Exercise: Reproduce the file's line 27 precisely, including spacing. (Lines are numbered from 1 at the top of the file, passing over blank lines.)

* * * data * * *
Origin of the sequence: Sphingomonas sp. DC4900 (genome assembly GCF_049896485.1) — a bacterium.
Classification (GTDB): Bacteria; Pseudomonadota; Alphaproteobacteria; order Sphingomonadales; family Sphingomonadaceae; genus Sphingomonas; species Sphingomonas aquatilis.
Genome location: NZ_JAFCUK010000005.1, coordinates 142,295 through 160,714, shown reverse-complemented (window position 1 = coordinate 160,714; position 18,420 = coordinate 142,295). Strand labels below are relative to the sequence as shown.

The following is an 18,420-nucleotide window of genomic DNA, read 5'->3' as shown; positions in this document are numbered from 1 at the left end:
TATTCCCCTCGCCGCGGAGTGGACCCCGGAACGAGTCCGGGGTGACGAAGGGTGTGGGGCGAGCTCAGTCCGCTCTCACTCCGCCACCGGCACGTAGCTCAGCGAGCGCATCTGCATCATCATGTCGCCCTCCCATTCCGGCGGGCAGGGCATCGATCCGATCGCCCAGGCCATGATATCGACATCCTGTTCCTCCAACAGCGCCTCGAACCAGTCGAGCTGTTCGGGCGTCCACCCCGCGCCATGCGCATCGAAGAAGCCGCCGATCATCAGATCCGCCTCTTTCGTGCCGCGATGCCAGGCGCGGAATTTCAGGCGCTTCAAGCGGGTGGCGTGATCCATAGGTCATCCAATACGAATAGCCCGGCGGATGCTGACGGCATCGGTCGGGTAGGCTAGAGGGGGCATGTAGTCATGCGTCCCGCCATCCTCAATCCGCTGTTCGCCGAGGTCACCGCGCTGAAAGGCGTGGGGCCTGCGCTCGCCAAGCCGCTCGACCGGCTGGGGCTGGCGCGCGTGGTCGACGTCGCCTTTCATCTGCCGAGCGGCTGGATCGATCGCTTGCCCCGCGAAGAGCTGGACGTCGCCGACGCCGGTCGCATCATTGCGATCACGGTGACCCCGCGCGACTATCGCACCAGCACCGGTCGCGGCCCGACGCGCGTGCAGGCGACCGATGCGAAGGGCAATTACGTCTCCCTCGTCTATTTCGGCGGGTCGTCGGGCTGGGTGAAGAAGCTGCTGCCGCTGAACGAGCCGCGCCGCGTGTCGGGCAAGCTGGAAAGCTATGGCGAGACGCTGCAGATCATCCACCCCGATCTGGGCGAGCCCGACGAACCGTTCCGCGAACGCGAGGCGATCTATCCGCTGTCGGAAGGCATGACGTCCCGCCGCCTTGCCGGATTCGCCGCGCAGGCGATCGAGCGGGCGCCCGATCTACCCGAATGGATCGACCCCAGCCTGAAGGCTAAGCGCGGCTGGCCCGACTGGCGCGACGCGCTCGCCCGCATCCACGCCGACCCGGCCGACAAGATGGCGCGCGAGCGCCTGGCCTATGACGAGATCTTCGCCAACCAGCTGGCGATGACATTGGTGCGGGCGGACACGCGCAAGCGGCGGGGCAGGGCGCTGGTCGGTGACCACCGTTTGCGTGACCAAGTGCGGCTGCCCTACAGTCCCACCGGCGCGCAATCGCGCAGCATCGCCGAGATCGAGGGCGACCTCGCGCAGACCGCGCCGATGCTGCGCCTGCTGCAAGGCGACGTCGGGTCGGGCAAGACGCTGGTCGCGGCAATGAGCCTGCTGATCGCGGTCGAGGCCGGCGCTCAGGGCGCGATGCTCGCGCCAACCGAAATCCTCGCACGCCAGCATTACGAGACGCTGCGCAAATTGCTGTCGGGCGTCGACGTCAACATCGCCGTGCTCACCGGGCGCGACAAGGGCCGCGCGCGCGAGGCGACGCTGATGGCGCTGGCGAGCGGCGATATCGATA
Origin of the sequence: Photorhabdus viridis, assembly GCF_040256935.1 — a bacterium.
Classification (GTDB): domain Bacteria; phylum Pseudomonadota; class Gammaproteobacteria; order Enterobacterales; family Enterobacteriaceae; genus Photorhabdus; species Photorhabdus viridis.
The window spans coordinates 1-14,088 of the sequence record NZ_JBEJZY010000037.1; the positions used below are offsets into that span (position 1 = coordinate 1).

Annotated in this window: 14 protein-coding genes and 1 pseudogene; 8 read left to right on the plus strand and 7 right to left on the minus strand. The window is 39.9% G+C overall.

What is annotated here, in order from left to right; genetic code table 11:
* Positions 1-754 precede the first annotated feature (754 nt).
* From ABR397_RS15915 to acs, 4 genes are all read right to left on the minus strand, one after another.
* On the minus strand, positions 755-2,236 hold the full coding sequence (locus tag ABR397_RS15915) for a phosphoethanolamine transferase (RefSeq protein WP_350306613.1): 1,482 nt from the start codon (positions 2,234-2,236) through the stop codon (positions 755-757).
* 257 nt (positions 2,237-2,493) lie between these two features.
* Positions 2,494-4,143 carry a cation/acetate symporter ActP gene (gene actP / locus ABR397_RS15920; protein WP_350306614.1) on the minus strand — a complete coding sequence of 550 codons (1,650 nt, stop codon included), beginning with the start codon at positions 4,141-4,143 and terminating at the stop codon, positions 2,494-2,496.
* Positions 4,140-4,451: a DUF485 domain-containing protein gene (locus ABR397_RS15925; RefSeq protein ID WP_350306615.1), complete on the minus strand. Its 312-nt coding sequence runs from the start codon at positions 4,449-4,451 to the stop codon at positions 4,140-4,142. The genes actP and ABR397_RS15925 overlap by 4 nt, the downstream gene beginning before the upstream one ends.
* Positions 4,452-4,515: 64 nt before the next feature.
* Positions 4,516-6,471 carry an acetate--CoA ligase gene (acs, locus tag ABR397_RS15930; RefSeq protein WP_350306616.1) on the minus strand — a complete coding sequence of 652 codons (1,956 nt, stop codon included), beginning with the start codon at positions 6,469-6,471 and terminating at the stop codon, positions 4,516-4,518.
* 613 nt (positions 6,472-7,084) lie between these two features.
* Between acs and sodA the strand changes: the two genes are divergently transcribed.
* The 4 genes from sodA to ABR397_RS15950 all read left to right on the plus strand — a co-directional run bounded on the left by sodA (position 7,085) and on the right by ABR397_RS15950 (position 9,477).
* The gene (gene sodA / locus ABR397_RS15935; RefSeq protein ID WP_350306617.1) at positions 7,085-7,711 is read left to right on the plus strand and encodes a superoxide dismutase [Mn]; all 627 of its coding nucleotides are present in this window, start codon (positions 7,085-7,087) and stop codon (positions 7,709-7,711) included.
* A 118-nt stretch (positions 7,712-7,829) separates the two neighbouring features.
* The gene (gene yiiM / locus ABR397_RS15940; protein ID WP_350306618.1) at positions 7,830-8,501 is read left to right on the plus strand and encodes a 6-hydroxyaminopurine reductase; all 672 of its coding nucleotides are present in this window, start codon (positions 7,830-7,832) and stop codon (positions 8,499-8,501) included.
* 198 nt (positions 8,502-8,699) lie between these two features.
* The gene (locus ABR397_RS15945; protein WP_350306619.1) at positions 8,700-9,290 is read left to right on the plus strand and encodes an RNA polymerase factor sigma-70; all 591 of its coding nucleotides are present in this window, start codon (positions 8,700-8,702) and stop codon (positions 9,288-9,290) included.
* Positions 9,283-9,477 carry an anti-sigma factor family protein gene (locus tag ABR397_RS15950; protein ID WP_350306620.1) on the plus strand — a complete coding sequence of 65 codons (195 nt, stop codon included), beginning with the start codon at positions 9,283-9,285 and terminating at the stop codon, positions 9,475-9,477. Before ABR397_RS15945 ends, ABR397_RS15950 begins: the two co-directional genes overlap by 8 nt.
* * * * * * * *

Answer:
* Positions 9,283-9,477 carry an anti-sigma factor family protein gene (locus tag ABR397_RS15950; protein ID WP_350306620.1) on the plus strand — a complete coding sequence of 65 codons (195 nt, stop codon included), beginning with the start codon at positions 9,283-9,285 and terminating at the stop codon, positions 9,475-9,477. Before ABR397_RS15945 ends, ABR397_RS15950 begins: the two co-directional genes overlap by 8 nt.